As I said, he’s got a point. Overall game sales are declining in Japan and growth is slowing in the American market. Part of the reason is because gamers are waiting for the next generation consoles, which will start to hit shelves sometime in 2005. Part of the reason is that games are so immense that they can take months to get bored with.

Nintendo believes there’s even more to the story, and that it’s going to take more than enhanced graphics and sound to get game sales back on track.

Most consoles currently retail for slightly over their manufacturing cost, and in the case of the Microsoft Xbox the company loses money with every console that’s sold.

The reason for this is that the software is where the real money is – all you have to do is get enough of your hardware out there to create a big enough market for it. That’s why when game sales decline, game console companies are forced to sit up and take notice.

The 2004 Webby Awards

Usually at this time of year I would spend about six weeks going through all of the different Web sites nominated for Webby Awards from the International Academy of Digital Arts and Sciences, which is a kind of Academy Awards for the Internet. This year I was too lazy, and slightly annoyed because the same Web sites keep cropping up year after year and I was getting tired of coming up with new ways to present them.

Still, I suggest you check out the list, which includes five nominees in 30 different categories as well as an overall people’s choice winner. Visit www.webbyawards.com and follow the links to the different sites in the categories that interest you.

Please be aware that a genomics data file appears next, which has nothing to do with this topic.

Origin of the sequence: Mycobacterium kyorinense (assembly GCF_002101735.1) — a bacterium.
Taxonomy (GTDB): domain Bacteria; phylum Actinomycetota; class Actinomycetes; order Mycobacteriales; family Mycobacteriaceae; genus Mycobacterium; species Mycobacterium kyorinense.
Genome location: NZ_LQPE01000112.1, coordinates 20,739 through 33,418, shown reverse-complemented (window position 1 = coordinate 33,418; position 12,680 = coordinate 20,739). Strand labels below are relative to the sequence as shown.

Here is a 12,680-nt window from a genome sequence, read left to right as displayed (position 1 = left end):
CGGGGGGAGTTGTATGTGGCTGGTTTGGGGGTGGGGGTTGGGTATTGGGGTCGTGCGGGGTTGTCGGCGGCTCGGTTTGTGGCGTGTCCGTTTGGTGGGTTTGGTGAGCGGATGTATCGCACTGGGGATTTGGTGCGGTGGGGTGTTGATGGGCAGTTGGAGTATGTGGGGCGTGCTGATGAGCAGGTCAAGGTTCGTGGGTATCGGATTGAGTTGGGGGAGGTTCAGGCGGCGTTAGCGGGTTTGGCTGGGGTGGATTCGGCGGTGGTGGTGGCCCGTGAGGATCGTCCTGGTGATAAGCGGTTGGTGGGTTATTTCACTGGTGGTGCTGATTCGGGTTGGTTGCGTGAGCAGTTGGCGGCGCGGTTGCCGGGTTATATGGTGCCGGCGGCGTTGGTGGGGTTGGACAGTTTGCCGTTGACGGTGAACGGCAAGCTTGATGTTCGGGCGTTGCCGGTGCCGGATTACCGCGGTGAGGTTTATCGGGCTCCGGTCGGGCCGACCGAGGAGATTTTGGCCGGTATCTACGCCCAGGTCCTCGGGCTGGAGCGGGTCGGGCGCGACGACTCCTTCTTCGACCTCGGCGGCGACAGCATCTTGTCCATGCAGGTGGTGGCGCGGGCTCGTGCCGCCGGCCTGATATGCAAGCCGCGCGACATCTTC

There were a few on the list that you might find especially interesting and that I would recommend to anybody.

The first is Wikipedia at www.wikipedia.org, which is a kind of living, interactive and online encyclopedia that is constantly evolving, a site where people are invited to add entries on almost any topic you can imagine. Although some of the submissions are probably a little off, members are welcome to correct anything that’s wrong and add to anything that’s right. Some of the most knowledgeable people in the world, in every conceivable field, are Wikipedia contributors.

Another site I’m partial to is CBC Radio 3 at www.cbcradio3.com, which is probably the coolest music site you’ll ever stumble across with sample tracks and bios from obscure bands you probably never heard of but will want to follow around in a van after a few listens. Also at CBC, ZeD is another neat site to check out at http://zed.cbc.ca, with a massive collection of short films and animations from around the world.

A solid music site you might be interested in is Live365, which boasts that it is the largest Internet radio network on the Web. They’re probably right. Expand your horizons by tuning into one of their live stations.

Another site I visit frequently is How Stuff Works, at www.howstuffworks.com. If you ever have a question about how anything functions, from your muffler to your rice cooker to your mutual fund, this is the place to start.

The Weird category is also good for a look each year. This year the winner was a site called Car Stuck Girls at www.carstuckgirls.com, which apparently caters to a strange new (to me at least) fetish that’s all about beautiful girls who have somehow gotten their cars stuck in the mud.

Have fun.